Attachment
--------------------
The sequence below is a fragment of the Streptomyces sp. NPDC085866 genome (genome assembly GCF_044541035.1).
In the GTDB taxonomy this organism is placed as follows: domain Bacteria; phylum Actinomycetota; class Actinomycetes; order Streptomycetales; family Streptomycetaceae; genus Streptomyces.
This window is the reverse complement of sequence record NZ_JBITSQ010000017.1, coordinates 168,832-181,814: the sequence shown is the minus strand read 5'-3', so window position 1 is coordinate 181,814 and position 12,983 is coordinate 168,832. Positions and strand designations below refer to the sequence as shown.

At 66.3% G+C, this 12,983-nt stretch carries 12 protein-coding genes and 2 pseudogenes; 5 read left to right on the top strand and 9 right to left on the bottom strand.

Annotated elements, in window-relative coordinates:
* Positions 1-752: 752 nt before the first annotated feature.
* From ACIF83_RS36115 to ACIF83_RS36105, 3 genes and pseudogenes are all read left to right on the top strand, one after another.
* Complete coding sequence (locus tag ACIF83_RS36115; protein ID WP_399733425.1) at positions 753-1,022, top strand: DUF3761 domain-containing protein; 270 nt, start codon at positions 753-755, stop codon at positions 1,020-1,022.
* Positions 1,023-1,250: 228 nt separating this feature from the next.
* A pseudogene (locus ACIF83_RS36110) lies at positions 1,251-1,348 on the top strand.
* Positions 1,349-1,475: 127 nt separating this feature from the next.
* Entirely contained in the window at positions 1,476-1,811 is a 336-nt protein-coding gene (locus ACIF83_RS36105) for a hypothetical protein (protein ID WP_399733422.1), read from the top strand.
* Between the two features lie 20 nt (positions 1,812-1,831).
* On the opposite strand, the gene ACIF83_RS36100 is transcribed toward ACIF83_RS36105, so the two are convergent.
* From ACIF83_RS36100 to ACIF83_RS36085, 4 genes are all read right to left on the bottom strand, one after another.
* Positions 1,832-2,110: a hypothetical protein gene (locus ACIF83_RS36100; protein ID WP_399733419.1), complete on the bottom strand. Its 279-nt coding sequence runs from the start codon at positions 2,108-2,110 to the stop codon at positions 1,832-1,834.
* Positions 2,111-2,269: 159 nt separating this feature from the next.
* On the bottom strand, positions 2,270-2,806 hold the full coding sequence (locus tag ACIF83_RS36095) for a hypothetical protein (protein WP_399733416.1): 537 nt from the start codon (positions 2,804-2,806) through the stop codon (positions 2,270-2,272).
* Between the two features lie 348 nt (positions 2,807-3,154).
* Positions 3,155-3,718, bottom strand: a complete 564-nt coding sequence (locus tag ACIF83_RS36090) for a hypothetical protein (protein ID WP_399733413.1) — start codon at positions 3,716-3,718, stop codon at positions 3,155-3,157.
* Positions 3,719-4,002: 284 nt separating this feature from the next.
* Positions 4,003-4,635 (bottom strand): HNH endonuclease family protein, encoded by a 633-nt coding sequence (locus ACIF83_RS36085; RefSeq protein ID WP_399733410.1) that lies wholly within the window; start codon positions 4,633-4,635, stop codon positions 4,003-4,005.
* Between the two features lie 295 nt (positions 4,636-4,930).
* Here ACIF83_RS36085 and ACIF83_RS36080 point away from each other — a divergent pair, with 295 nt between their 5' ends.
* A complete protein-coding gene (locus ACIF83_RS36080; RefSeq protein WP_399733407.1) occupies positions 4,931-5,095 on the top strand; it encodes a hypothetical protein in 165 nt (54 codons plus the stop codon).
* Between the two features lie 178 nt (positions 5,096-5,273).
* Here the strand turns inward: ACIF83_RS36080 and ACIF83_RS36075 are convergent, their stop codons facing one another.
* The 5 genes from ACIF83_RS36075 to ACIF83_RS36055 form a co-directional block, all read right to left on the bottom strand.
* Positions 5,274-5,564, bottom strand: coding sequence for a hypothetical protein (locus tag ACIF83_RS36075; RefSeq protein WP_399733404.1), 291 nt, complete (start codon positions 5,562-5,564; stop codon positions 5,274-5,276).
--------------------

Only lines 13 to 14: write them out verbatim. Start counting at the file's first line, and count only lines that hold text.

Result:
* Between the two features lie 20 nt (positions 1,812-1,831).
* On the opposite strand, the gene ACIF83_RS36100 is transcribed toward ACIF83_RS36105, so the two are convergent.